It’s been quite a while — last school year, to be sure — since young Amber Fernandez has seen her friends at Hull Elementary School.
But that doesn’t mean this 7-year-old from Chandler has been forgotten — not in the slightest — by the hundreds of classmates she left an impact on before her long bout with acute myeloid leukemia began in July.
Hull’ kindergarten, first- and second-grade students proved that yet again Tuesday morning, as the school hosted a special assembly to present Amber’s father, Ben Fernandez, with a quilt made up of more than 160 squares featuring the artwork of the south Chandler campus’ student body.
“There’s something to be said with strength in numbers,” said Ben Fernandez, in attendance on behalf of his wife, Kelly, and their family. “We could not do this alone.”
And alone they haven’t been.
Inspired by the fundraising efforts by Amber’s friend and Hull classmate Kiana Banks, in upward of $3,000 has been raised so far to help the Fernandez family tackle the litany of medical costs involved with battling Amber’s affliction — a fight that, so far, has included four rounds of chemotherapy with a likely bone marrow transplant early next year.
Tuesday’s event did include more financial donations to the Fernandez family, but the real centerpiece was the presentation of the quilt — a tangible, daily reminder to young Amber that while she may not be running around the Hull campus with her friends, they can’t wait until the day she might return.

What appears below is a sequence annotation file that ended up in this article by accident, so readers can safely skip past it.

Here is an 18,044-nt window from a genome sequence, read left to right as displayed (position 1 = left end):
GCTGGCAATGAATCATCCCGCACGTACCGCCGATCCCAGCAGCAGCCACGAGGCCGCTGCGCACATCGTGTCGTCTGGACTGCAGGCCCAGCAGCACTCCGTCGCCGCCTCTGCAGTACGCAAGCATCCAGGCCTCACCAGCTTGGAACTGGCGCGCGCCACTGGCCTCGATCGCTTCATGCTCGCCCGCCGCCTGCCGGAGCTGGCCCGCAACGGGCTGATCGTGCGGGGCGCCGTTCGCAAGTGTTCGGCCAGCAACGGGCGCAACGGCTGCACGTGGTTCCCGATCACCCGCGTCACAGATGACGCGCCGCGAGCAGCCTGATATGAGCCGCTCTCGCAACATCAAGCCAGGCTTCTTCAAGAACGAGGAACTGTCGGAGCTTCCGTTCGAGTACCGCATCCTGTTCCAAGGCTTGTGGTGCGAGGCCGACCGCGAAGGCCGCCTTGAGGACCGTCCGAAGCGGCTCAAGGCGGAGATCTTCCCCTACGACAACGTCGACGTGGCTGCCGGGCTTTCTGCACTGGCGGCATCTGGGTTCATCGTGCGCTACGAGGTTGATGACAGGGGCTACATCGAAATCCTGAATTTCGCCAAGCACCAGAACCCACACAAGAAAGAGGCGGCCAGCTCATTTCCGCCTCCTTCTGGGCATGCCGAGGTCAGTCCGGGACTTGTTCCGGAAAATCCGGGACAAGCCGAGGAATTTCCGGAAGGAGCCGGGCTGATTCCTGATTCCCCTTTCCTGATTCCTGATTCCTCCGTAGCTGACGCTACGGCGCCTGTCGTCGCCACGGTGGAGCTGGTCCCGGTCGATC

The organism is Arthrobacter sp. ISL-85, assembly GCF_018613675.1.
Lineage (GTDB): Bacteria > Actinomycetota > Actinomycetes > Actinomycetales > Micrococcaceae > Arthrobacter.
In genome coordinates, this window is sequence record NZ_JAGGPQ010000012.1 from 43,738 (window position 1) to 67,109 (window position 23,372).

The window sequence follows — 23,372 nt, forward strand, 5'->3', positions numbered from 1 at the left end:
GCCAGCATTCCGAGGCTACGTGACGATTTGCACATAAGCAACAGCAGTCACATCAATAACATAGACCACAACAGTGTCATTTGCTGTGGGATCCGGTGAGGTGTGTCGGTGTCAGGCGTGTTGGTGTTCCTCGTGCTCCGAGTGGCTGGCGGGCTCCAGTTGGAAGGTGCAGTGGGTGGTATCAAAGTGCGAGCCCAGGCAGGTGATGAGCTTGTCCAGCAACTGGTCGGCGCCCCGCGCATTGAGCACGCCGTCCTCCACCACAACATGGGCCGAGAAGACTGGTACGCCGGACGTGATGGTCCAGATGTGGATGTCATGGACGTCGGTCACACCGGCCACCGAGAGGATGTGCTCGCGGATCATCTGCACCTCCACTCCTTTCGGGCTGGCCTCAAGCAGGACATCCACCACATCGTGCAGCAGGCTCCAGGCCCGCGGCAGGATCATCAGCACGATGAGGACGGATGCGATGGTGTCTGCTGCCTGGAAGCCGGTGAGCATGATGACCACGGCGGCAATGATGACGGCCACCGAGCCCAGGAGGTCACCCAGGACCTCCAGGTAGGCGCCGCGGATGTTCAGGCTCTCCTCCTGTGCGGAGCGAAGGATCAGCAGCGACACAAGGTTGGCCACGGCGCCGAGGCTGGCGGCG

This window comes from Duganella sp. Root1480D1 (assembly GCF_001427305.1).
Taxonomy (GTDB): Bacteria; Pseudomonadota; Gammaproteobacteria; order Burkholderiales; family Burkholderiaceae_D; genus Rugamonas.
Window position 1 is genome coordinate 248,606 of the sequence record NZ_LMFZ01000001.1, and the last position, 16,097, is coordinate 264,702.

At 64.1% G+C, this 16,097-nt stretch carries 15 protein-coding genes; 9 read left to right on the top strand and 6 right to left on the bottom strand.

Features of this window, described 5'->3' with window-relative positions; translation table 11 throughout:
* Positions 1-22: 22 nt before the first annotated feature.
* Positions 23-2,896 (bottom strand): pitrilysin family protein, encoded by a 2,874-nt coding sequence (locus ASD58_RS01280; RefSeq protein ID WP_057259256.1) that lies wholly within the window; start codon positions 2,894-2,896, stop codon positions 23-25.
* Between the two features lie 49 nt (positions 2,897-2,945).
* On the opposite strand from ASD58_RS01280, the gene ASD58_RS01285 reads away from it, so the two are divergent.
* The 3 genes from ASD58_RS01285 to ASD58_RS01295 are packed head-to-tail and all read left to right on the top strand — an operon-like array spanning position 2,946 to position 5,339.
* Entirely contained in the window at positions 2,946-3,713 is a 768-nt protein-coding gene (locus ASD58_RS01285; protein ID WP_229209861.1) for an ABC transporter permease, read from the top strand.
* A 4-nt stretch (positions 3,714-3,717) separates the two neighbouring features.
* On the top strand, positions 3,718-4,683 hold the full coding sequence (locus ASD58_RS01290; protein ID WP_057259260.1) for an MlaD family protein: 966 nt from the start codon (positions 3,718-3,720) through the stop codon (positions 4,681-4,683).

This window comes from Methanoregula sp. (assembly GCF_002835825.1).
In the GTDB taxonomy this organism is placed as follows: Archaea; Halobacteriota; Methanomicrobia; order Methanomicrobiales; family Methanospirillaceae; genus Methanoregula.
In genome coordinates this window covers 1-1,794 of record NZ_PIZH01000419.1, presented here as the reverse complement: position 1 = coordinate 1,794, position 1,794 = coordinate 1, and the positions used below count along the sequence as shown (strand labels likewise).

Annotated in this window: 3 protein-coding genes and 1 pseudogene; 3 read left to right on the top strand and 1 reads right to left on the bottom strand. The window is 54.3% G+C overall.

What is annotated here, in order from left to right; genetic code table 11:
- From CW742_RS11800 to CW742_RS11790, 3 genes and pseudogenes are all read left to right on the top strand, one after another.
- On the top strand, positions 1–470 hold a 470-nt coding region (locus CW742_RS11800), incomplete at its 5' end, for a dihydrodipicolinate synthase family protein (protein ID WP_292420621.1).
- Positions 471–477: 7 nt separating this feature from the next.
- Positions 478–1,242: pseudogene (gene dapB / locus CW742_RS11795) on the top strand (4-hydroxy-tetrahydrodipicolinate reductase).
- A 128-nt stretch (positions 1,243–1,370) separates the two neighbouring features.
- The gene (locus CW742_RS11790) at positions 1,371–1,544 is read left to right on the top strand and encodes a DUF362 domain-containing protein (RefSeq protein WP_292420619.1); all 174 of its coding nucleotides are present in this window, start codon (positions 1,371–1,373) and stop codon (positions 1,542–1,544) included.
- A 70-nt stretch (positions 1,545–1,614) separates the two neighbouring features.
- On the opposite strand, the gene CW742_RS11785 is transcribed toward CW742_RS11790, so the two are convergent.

Ben Fernandez explained that Amber understands what everyone is doing to help her and her family. Even still, tangible items like the quilt — along with a video featuring her classmates — offer a direct way for her to see how much they care, he said.
“In the green envelope we gave to her dad, it had all these letters in it that we wrote to her,” said Allison Weyandt, a second-grader who said she’s known Amber for more than three years.
Keisha Banks, Kiana’s mother, said the idea for the quilt came as a product of the school’s art program. In the end, the unit on quilting was to produce a paper quilt — with students designing the squares — but the Bankses thought, “why not make a real quilt and give it to Amber?”
So that’s what they did, although not without the help of a Casa Grande-based quilting business. While the Hull students provided the artwork and design for Amber’s quilt, the team at Eagle Wings Quilting, owned by Tim and Dena Dority, volunteered the stitching, binding and handiwork at no charge.
Visibly choked up, Ben Fernandez had to pause during Tuesday’s assembly when thanking the Hull contingent for their support through the most trying of times. While Amber’s hospital stays may not be over, and treatment will continue well into next year, Fernandez said he couldn’t wait to take all of the items brought forth — one member of the Hull community even greeted Fernandez at the door as he was leaving the school with bags full of wrapped Christmas presents for Amber and the entire family — to Amber.
Just as important, he imparted how much he couldn’t wait for his daughter to be back playing with her friends.
“I look forward to getting her back to riding bicycles in the park,” he said, “not in the hallway of a hospital.”
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